It will be observed that the homeschooling expenditure figure mentioned above does not include the value of the 10 or so weekly educational hours each home-schooled student receives from the teaching parent.? However, as the relevant issue is not what the education of any given child costs that child?s parents but rather whether additional spending on public schools can produce similar results, that value is moot.? It is, after all, associated with services which are by their nature unavailable as discrete market goods and are capable of exchange only from a parent to that parent?s child, regardless of amounts spent.? Furthermore, that value is not the product of any training, specialty or other quantifiable characteristic toward which such spending could be targeted.
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Even boundless optimism denying that simple economic reality can?t support a case for more spending on the public schools, and, in arguing the point, helps reveal its futility.? In light of the insignificant spending of homeschoolers on all other academically-related expenses, it is clear that nothing but the securing of much better quality teachers, or far more teachers, in an effort to replicate the quality and focus of the homeschooling parent, could offer any hope of benefit from increased spending.? The former, of course, could only be a viable potential solution if the teachers we have now are no good (or are deliberately holding back on their performance in order to blackmail the community into paying them more by ruining its children?s futures until such demands are met).? As we are assured by both the school administrators and the teachers that we are already getting the best available (no one lobbying for more money is accompanying his or her efforts with a standing offer to resign in order to make way for the better quality replacement secured by the sought after higher salary?), and that they are working their very hearts out, expectations of success from this spending-more-to-get-better-quality approach will prove to be misplaced.
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The latter would require that we finance one full-time teacher with benefits, administrative expenses, support personnel, bussing, etc. for no more than every couple of students– while still failing to secure an educator even remotely as committed to the success of the endeavor as Mom or Dad.? Clearly, we?d be better off simply to offer all parents of school-age children a pro-rated share-per-child of what would be spent on such a teacher?s salary, in order to encourage more of them to attend to their children?s education directly.? That way we would maximize the benefits of that group?s proven record of success– while enjoying bus-free roads, to boot.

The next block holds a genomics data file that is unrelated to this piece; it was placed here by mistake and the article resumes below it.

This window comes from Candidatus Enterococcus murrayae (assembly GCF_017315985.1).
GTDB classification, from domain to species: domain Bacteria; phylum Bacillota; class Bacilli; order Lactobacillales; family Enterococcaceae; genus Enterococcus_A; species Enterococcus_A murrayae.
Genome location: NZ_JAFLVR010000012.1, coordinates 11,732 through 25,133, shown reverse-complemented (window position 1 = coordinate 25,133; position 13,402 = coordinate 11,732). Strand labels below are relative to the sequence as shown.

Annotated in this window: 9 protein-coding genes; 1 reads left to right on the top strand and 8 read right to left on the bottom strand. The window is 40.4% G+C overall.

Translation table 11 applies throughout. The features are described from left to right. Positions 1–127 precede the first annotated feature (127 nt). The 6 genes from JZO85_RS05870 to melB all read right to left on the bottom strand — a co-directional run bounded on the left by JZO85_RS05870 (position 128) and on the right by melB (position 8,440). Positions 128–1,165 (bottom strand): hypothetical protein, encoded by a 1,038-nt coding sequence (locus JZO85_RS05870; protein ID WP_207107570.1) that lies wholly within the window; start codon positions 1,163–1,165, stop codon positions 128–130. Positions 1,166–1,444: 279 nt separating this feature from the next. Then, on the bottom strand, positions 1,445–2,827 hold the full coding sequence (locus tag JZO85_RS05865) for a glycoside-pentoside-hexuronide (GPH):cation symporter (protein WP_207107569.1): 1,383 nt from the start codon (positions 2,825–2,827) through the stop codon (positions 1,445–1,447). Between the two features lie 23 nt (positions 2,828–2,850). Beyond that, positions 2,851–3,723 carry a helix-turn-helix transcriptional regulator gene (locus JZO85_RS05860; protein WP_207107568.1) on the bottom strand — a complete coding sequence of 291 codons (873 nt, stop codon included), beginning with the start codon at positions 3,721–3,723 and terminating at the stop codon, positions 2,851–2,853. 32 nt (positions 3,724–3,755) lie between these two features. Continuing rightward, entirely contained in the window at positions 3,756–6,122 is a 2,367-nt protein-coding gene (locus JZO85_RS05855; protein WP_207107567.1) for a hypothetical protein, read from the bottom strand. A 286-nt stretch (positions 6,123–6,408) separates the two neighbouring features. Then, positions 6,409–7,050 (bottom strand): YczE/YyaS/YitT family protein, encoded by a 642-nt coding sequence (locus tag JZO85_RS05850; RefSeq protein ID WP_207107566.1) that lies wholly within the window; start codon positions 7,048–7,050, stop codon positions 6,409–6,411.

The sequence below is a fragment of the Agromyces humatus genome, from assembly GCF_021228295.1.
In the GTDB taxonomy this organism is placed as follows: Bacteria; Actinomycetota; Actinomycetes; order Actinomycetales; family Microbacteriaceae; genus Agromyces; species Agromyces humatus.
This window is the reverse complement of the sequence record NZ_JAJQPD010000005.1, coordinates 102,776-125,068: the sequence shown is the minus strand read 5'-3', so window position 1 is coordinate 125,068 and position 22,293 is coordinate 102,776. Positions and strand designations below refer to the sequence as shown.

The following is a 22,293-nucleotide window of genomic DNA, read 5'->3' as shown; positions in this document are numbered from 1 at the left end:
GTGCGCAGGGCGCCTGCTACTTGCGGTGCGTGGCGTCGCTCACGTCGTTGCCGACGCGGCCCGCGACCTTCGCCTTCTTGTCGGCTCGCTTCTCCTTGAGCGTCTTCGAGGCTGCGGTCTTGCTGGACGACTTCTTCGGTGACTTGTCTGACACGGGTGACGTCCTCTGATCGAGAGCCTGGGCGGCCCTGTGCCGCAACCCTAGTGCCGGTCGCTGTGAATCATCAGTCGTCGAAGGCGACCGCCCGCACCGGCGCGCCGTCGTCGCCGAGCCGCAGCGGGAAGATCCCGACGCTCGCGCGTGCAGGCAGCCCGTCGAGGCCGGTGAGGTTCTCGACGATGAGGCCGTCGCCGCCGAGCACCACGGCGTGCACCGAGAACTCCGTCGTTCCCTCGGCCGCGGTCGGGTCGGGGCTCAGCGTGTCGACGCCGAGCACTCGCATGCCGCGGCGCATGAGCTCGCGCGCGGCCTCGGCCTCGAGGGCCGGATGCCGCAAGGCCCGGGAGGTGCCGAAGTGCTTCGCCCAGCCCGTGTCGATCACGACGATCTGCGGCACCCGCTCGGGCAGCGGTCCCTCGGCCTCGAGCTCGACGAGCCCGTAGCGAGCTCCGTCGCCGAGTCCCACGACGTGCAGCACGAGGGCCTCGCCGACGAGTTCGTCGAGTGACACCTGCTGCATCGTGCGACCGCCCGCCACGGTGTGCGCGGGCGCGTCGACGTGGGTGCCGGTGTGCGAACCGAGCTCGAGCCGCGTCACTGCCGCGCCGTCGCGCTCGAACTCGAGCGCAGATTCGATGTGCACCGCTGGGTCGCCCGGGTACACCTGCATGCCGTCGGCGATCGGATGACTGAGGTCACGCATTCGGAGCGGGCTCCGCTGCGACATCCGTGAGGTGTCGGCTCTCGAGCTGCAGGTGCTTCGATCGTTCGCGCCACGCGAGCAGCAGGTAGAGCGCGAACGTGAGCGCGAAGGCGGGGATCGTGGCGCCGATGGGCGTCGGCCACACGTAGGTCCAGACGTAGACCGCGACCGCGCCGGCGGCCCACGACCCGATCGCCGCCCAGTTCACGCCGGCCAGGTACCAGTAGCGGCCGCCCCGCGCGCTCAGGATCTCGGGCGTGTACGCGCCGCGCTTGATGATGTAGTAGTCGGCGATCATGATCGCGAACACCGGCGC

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(Actually, those parents already taking responsibility for their own children?s education would be more than content at simply being spared the school taxes taken from them, for which they receive no benefit whatsoever.? I?m confident that most others, upon joining their ranks, would take the same view.? More on this in a moment.)
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What this leaves are the other public-education-industry expenses by which increased spending is sometimes justified, such as infrastructure, diversity counselors, GLBTG safe rooms, armed guards, STD treatment centers, drug-rehab facilities, book-banning committees, etc.? All of these are ancillary to the whole surrogate-teacher concept, of course.? Given the futility and indefensibility of that core program, spending on such ?perks? at any level can be seen as nothing more or less than throwing good money after bad.
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Our hundred-year-old national experiment with government schools has been degenerating into fiscal irresponsibility and personal tragedy for its young victims for decades now.? It is way past time to face the facts on this score, and acknowledge that the education of children is a responsibility properly attendant upon parenthood.? Happily, as in so many other areas, giving propriety its due naturally and harmoniously delivers the best possible results.